Pat Foran ~ Engelbert Humperdinck

On a Wednesday morn­ing in the loop that is this world with­out end, Engelbert Humperdinck cuts him­self shav­ing. Above the Adam’s Apple.

I bleed, he says to the mir­ror as the trick­le makes its way to the notch of his neck. Who knew?

The TV voice from the oth­er room is telling a sto­ry: A 51-year-old Arnoldville man jumped into the Dorsey River to save two young boys. The man man­aged to save one of them, Engelbert Humperdinck hears, but couldn’t save the oth­er. The man, who could not swim, also died.

This man embod­ies what it means to be alive, the TV voice says. What it means to be a man.

Engelbert Humperdinck dabs at the still-trick­ling blood.


On his dri­ve to work — the for­mer bal­ladeer is now vice pres­i­dent of human resources for a multi­na­tion­al cor­po­ra­tion — Engelbert Humperdinck is lis­ten­ing to satel­lite radio. A song comes on he doesn’t rec­og­nize. Then he hears the words. It’s a trip-hop ver­sion of “Release Me,” one of his biggest hits. The singer on the radio talk-sings the words, cool and slow: a non­cha­lant please, a reverbed release, a mum­bled me.

Traffic’s at a stand­still. Squinting, Engelbert Humperdinck adjusts the sun visor and extends his left arm out the win­dow. He makes a fist and opens it, makes a fist and opens it. The morn­ing sun touch­es his fin­gers; he imag­ines there’s a wind. A wind and wind­mills. He talk-sings along with the trip-hop voice, talk-sings about life and what wast­ing it means, what wast­ing it would be. About releas­ing and let­ting go, releas­ing and let­ting go.

Engelbert Humperdinck leans out the win­dow to gauge the car line length. A sign — “Dorseyville, Next Right” — tells him how much longer he has to go, and he wor­ries he’ll miss the meet­ing. He thinks about meet­ings, thinks about the miss­ing of things. The miss­ing of mean­ing. Of peo­ple. Of water­sheds. The water­sheds he’s missed and mis­tak­en for mileposts.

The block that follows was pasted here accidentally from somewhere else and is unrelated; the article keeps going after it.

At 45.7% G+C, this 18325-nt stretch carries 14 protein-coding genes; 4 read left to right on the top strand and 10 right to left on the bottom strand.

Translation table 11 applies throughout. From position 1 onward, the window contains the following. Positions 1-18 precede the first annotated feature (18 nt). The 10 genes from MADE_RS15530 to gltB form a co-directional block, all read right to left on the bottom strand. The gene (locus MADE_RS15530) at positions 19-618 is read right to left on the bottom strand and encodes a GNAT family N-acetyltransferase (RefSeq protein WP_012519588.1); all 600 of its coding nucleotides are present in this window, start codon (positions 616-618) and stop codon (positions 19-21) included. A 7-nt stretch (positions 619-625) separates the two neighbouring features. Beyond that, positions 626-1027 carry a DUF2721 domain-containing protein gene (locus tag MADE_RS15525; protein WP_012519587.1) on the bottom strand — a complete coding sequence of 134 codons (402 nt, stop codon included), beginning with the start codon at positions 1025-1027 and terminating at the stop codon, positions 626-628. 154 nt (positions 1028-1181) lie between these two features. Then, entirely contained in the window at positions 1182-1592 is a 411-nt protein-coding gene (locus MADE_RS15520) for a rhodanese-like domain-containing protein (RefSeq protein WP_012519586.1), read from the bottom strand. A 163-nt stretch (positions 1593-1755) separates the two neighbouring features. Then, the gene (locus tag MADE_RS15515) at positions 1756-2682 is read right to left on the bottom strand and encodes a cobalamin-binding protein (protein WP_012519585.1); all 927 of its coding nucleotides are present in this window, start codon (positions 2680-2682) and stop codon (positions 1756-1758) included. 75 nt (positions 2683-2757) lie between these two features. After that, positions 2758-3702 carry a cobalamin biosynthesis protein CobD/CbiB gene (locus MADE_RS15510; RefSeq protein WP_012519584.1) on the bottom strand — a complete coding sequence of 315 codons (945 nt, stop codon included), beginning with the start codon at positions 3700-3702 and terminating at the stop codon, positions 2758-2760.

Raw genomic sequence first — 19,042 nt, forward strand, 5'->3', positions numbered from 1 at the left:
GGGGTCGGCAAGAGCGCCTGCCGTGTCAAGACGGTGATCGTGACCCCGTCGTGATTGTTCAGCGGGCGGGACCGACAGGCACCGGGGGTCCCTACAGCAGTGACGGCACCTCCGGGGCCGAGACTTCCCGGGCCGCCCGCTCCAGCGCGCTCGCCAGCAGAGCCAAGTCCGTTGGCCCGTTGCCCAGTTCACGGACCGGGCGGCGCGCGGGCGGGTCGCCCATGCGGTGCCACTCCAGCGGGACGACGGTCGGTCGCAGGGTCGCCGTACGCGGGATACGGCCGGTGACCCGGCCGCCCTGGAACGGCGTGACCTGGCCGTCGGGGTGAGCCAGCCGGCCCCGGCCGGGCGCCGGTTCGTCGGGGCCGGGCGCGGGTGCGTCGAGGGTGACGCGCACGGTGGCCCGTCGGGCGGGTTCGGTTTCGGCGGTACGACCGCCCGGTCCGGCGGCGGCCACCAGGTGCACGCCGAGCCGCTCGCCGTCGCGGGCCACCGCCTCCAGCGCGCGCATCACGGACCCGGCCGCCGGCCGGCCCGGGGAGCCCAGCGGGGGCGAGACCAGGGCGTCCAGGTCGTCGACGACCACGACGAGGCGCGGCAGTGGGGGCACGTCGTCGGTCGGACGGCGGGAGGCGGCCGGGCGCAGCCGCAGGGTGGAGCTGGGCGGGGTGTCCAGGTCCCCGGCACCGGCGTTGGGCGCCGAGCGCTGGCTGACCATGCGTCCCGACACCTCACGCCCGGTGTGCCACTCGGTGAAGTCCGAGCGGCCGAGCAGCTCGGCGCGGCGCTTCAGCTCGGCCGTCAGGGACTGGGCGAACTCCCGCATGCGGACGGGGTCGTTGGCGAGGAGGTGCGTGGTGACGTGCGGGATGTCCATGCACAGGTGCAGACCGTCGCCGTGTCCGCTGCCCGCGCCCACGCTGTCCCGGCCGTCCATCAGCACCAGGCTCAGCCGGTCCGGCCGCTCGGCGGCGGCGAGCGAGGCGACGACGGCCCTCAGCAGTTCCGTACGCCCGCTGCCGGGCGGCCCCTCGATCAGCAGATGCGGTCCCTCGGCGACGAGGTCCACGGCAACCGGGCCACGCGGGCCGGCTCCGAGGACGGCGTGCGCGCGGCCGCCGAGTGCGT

The sun fights its way through the visor and momen­tar­i­ly blinds him. He hears some­one in anoth­er car talk-singing along with “Release Me.” Engelbert Humperdinck shuts his eyes tight, his fin­gers dan­gling in the wind­mill-less sun.


As vice pres­i­dent of human resources, Engelbert Humperdinck must accom­pa­ny the CEO to the meet­ing. The CEO is lay­ing off 23 peo­ple because of what the econ­o­my has done, because of what the world that is this loop has done, to the company’s top and bot­tom lines.

The meet­ing is a Zoom meeting.

I am so sor­ry, the Zooming CEO says to the 23 people.

We are so sor­ry, too, one of the 23 peo­ple says.

And then, silence. The soul-steal­ing Zoom kind that begets more soul-steal­ing. And more silence.

The CEO averts her eyes from the qui­et. Engelbert Humperdinck’s eyes water.

This world, this stretch of time we’re in — I get it, one of the 23 final­ly says. But I’m wor­ried about you. Are you okay?

 The CEO looks at Engelbert Humperdinck, as if to say, You got this.

Engelbert Humperdinck dabs at his eyes, scans the screen for visu­al cues, imag­ines eye con­tact, tells him­self he knows how to swim, or did, once, or at least knew how to float, once, and thinks of a script, the script, the one that reads Yes, the one that reads You Can, the one that reads, in invis­i­ble ink, You Are, and, as the water fills in and around his eyes, in and around the loop that is this world with­out end, he breathes in and breathes out. He extends his arms toward the life­less, float­ing pix­els, he reach­es, and lets him­self go.


Pat Foran is not exact­ly a bal­ladeer and not exact­ly any­thing. His work has appeared or is forth­com­ing in Tahoma Literary Review, No Contact, LEON Literary Review and else­where. Find him at and on Twitter at @pdforan.